Since 1968, the histories, cultures and contributions of the Latinx community to the United States are celebrated during National Hispanic Heritage Month. For many people in the Latinx community, this month (Sept. 15 to Oct. 15) is about pride for who they are and honoring their roots.
For Maria del Rosario Palacios, who lives in Georgia but was born in Michoacán, Mexico, this month brings a time for reflection. Palacios’ parents were migrant farmworkers in the U.S. during the 1980s and 1990s, but her father wanted her to be born in Mexico, even though they had established a home in the U.S. by this time. Palacios, who is 32 and uses she and they pronouns, grew up in Georgia and is now employed in the nonprofit sector.
“I come from a very humble family background and have always loved and appreciated living in this country,” she told the Southern Poverty Law Center. “All that I have been capable of doing here has been made possible by my parents who have a third-grade education level, and who have worked in food manufacturing throughout their lives.”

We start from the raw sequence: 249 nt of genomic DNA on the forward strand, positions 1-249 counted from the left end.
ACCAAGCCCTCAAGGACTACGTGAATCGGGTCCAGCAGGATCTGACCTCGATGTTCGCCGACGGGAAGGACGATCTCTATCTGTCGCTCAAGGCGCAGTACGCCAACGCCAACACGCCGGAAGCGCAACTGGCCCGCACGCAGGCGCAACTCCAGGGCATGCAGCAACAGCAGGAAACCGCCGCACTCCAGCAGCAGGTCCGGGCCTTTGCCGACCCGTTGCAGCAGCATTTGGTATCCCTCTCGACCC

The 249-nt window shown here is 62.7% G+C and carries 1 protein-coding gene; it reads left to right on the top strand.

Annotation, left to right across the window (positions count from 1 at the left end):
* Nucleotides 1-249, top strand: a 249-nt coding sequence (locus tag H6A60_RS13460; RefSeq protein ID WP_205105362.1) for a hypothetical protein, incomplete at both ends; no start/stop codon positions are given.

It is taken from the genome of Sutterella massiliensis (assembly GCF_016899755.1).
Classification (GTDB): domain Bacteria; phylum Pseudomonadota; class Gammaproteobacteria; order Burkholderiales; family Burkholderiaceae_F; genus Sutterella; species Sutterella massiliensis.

But Palacios understands that while the contributions the Latinx community has made to the U.S. are invaluable, not all of them get noticed – a problem that has long plagued her and her peers. Recognizing Latinx people as individuals is a problem, she said.
“This month is great because there are national efforts to recognize Latinx contributions, but it’s often done in a way that is a bit tokenizing, to be honest,” she said. “One month is better than nothing, but our community helps significantly – and that often goes overlooked.
“I don’t think we’re fully recognized as people, so until we give people the true opportunity to have real representation – in our schools, our government – our needs aren’t being honored, and we aren’t being recognized.”